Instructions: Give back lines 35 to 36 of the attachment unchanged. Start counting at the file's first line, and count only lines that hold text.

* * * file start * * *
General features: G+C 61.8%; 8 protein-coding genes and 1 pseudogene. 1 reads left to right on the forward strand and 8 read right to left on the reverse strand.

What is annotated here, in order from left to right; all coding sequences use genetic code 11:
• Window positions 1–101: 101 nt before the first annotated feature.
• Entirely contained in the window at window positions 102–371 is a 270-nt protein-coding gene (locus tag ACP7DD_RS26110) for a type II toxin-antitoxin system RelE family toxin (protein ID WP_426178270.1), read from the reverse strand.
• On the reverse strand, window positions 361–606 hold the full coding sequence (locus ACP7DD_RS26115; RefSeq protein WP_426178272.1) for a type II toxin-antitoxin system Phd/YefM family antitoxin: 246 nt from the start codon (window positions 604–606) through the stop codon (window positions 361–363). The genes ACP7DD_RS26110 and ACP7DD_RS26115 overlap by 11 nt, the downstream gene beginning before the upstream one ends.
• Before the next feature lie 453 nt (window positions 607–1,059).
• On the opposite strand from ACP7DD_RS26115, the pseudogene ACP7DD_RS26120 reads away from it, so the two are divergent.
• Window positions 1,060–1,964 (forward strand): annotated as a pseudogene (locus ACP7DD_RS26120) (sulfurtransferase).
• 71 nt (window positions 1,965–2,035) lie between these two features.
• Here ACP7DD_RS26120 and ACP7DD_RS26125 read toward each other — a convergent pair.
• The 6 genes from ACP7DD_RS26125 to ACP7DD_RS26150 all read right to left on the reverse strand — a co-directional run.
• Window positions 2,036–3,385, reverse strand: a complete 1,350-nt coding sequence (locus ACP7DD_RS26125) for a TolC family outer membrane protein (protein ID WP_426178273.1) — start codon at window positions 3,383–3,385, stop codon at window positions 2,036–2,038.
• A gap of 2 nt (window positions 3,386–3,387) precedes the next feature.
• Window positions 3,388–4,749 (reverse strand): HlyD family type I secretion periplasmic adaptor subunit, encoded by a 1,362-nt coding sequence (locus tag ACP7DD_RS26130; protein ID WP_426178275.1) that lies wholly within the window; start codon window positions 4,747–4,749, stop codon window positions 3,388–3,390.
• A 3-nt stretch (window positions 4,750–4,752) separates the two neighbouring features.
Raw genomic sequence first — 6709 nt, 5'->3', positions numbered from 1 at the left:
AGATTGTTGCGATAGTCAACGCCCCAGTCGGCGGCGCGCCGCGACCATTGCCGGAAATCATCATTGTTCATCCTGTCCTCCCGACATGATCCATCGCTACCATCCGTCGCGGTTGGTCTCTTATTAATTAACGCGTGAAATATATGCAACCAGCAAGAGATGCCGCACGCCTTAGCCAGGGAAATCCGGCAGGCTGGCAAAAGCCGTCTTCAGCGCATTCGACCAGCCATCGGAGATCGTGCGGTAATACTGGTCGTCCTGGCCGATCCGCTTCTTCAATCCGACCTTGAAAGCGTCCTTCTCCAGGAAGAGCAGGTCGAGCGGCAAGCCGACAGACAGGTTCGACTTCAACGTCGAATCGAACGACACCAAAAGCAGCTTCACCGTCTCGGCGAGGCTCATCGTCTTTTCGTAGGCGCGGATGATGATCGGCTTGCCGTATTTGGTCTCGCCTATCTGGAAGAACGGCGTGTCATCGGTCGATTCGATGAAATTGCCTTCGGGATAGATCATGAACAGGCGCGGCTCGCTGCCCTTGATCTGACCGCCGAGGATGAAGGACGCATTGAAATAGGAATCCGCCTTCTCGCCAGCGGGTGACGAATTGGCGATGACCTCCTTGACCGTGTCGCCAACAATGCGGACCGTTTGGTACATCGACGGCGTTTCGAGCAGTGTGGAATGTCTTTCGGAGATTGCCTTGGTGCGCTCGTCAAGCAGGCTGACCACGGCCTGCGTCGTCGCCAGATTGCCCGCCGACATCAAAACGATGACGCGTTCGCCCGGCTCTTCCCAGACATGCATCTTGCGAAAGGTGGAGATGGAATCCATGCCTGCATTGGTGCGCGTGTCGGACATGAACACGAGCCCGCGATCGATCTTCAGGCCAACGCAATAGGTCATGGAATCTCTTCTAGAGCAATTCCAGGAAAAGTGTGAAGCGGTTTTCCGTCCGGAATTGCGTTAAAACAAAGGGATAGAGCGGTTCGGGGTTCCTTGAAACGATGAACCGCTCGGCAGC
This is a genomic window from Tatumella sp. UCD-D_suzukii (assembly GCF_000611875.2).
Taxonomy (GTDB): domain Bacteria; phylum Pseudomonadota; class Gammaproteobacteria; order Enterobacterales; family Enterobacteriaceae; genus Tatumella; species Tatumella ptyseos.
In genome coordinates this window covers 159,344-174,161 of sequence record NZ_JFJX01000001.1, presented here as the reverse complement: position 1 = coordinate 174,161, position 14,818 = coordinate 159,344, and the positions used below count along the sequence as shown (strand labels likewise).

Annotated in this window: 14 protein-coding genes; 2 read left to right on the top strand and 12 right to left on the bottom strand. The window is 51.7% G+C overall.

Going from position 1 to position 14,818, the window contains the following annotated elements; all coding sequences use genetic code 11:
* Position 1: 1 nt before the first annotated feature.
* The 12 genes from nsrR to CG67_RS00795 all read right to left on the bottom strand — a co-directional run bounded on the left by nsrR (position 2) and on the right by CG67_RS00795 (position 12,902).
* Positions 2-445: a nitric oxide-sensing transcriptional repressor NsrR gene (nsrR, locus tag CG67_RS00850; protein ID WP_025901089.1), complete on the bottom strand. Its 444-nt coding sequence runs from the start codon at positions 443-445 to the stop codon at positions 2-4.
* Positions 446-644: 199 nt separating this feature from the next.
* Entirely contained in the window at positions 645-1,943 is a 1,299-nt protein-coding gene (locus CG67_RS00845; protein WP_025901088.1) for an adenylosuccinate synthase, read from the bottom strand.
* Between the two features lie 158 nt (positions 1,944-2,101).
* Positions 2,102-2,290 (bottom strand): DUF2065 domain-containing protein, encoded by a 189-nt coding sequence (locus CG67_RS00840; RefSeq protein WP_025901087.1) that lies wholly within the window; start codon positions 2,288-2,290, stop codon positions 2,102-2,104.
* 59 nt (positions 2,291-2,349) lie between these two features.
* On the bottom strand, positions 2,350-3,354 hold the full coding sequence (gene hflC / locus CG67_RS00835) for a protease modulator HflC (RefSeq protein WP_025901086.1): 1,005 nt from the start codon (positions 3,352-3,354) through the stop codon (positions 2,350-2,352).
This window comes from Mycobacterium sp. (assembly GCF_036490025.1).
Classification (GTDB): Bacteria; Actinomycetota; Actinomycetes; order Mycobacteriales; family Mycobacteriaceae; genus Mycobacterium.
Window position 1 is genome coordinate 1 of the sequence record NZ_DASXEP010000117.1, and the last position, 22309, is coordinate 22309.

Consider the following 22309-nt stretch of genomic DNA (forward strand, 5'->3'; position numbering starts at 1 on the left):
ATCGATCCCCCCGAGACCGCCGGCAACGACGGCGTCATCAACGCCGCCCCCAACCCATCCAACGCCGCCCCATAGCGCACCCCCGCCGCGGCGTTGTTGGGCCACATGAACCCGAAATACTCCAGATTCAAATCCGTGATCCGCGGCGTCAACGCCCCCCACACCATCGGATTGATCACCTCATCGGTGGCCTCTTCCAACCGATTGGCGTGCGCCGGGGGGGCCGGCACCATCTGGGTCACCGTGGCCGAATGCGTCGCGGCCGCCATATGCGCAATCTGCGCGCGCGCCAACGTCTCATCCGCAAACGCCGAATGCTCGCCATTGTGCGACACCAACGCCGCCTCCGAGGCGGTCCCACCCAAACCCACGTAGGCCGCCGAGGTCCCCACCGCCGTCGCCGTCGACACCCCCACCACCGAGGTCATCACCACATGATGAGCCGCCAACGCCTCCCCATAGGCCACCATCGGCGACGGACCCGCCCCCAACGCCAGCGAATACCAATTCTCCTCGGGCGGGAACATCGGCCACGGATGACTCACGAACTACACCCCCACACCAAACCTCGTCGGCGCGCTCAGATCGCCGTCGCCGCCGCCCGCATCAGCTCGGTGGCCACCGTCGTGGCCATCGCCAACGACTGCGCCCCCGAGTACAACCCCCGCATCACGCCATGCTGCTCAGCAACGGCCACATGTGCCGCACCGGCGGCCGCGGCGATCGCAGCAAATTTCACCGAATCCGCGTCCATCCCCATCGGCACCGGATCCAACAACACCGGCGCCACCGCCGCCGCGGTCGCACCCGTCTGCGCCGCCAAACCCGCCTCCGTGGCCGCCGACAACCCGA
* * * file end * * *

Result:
Consider the following 22309-nt stretch of genomic DNA (forward strand, 5'->3'; position numbering starts at 1 on the left):
ATCGATCCCCCCGAGACCGCCGGCAACGACGGCGTCATCAACGCCGCCCCCAACCCATCCAACGCCGCCCCATAGCGCACCCCCGCCGCGGCGTTGTTGGGCCACATGAACCCGAAATACTCCAGATTCAAATCCGTGATCCGCGGCGTCAACGCCCCCCACACCATCGGATTGATCACCTCATCGGTGGCCTCTTCCAACCGATTGGCGTGCGCCGGGGGGGCCGGCACCATCTGGGTCACCGTGGCCGAATGCGTCGCGGCCGCCATATGCGCAATCTGCGCGCGCGCCAACGTCTCATCCGCAAACGCCGAATGCTCGCCATTGTGCGACACCAACGCCGCCTCCGAGGCGGTCCCACCCAAACCCACGTAGGCCGCCGAGGTCCCCACCGCCGTCGCCGTCGACACCCCCACCACCGAGGTCATCACCACATGATGAGCCGCCAACGCCTCCCCATAGGCCACCATCGGCGACGGACCCGCCCCCAACGCCAGCGAATACCAATTCTCCTCGGGCGGGAACATCGGCCACGGATGACTCACGAACTACACCCCCACACCAAACCTCGTCGGCGCGCTCAGATCGCCGTCGCCGCCGCCCGCATCAGCTCGGTGGCCACCGTCGTGGCCATCGCCAACGACTGCGCCCCCGAGTACAACCCCCGCATCACGCCATGCTGCTCAGCAACGGCCACATGTGCCGCACCGGCGGCCGCGGCGATCGCAGCAAATTTCACCGAATCCGCGTCCATCCCCATCGGCACCGGATCCAACAACACCGGCGCCACCGCCGCCGCGGTCGCACCCGTCTGCGCCGCCAAACCCGCCTCCGTGGCCGCCGACAACCCGA